MILWAUKEE -- A doctor at Children's Hospital of Wisconsin is out of a job after being accused of saying a racist comment toward a co-worker during a work event. That co-worker called it an "unforgivable mistake."
During a work seminar on June 12 for CHW employees, Siara Robinson said she was instructed to raise her hand as part of a team building exercise.
"Before I could even raise my hand, the doctor said, 'what's the matter with you? Do you wanna get lynched?'" said Robinson.
Robinson said that doctor was Lori Wiorek. The 23-year-old hospital housekeeper, who didn't want to show her face on camera during our interview, said she told human resources how uncomfortable the word "lynched" made her feel as an African-American woman, coming from a white woman.
"It means to hang and kill African-Americans. I felt threatened," said Robinson.
In response, Robinson received a letter of apology from Wiorek, which says "there was no harmful, racial intent," rather it was meant as another way to say "gang up," calling the statement an "ignorant mistake," and acknowledging that "doesn't make it right."
Children's Hospital of Wisconsin officials released this statement to FOX6 News:
"Children’s Hospital of Wisconsin expects all of our employees to treat each other as well as our patients and their families with respect and dignity. Any violation of these expectations threatens our longstanding commitment to fostering an environment that is diverse and welcoming to everyone. We take seriously any allegation that a member of our community has failed to uphold our values and core commitment to an inclusive environment. As soon as we were made aware of these allegations, we immediately initiated our internal investigation and review process. The individual involved in this situation is no longer employed by Children’s Hospital."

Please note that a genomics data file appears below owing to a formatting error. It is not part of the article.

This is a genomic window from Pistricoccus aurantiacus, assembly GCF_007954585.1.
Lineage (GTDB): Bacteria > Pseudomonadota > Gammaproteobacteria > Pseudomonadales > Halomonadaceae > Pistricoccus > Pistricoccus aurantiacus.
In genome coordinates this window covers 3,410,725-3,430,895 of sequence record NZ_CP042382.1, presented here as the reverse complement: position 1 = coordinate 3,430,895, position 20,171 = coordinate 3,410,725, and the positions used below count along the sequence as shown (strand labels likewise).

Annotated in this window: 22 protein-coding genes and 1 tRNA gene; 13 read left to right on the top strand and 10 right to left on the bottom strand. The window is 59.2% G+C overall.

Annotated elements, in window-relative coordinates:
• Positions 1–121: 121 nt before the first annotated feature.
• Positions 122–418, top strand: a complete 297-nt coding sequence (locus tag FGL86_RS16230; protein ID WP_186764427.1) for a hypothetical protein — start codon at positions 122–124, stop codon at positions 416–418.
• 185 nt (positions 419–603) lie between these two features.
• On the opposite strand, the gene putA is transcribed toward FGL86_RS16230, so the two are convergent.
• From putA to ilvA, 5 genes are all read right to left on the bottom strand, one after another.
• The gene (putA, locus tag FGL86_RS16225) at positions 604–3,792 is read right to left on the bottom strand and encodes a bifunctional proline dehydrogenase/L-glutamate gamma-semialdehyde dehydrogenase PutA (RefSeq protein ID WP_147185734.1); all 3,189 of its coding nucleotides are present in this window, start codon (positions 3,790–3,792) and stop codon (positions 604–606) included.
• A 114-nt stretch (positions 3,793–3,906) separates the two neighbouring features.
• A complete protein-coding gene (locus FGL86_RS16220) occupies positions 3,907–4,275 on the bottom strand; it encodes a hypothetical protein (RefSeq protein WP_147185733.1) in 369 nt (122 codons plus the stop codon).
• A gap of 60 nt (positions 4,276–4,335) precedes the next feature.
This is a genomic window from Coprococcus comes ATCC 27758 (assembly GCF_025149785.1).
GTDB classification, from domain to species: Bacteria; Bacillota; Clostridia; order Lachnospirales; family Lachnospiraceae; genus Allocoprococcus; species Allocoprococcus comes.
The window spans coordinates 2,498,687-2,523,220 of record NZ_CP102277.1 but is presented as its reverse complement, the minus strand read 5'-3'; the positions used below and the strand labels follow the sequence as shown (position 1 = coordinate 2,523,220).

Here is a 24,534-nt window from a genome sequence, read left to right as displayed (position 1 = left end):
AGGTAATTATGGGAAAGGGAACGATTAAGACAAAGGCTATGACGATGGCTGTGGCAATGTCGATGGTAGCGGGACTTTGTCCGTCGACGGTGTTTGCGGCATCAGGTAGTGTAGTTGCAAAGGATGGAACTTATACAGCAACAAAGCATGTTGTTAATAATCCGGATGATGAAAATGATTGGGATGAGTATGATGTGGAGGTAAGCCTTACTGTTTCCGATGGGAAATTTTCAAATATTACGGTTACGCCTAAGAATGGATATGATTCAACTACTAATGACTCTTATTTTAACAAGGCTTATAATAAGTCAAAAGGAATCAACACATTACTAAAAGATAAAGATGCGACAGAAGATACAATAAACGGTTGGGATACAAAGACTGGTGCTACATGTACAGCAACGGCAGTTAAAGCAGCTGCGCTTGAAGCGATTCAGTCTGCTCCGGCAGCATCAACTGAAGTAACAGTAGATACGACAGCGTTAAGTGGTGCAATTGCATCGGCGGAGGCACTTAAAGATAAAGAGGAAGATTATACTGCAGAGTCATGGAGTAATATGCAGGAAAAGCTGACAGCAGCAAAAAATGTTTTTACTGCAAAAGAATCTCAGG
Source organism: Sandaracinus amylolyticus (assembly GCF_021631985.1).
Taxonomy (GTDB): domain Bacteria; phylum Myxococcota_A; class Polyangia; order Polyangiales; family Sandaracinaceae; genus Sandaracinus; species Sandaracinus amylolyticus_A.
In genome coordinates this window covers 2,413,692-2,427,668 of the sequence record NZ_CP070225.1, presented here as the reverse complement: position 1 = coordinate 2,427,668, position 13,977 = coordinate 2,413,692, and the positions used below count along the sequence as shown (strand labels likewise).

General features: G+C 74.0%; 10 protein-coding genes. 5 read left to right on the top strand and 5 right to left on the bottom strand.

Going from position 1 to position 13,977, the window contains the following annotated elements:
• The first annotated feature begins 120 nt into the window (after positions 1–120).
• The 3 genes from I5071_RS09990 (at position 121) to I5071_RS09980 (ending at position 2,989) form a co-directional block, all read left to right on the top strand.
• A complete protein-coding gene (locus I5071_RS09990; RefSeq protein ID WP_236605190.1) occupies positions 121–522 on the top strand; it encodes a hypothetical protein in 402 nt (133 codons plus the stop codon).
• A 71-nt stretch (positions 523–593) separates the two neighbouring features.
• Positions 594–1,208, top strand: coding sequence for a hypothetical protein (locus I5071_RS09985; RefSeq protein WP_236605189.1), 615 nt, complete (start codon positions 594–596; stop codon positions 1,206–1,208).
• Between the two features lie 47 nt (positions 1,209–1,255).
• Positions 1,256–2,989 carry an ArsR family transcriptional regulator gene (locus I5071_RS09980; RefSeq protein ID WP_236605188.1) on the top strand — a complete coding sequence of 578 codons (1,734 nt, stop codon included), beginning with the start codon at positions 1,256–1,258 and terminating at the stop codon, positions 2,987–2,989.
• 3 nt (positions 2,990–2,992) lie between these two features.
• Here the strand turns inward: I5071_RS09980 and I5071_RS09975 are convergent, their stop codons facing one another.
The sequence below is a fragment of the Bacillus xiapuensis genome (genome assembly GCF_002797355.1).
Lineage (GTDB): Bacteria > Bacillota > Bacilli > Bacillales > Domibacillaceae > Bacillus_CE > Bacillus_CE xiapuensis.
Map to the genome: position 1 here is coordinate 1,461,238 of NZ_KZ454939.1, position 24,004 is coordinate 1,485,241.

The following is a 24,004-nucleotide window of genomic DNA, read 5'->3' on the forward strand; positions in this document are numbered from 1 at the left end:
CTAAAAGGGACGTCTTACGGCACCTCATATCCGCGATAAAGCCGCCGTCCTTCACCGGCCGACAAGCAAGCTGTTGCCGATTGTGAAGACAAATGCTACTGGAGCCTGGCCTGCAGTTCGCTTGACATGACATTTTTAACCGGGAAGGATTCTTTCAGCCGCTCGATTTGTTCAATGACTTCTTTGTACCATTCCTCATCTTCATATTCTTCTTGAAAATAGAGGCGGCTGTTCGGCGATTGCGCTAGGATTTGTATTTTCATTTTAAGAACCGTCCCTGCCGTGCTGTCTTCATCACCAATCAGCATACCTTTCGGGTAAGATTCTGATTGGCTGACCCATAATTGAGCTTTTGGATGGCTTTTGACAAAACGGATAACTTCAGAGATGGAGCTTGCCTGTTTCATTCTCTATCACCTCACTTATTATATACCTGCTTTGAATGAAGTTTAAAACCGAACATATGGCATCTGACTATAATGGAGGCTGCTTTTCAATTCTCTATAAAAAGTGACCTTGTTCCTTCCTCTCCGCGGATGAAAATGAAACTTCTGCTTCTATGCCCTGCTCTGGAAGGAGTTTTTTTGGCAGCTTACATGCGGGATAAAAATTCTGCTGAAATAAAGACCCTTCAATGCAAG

Children's Hospital of Wisconsin
While Robinson said she's relieved by the outcome, she said Wiorek and the hospital only parted ways this week once she asked the activist group the Original Black Panthers of Milwaukee to protest on her behalf.
"It shouldn't take an army of us to have our voice heard, because if she's saying it to me, what else is she saying or doing to others like me?" said Robinson.
Robinson said she would also like counseling and an apology from Children's Hospital. The Original Black Panthers of Milwaukee are calling on the hospital to implement diversity training. Efforts to reach Dr. Wiorek were unsuccessful.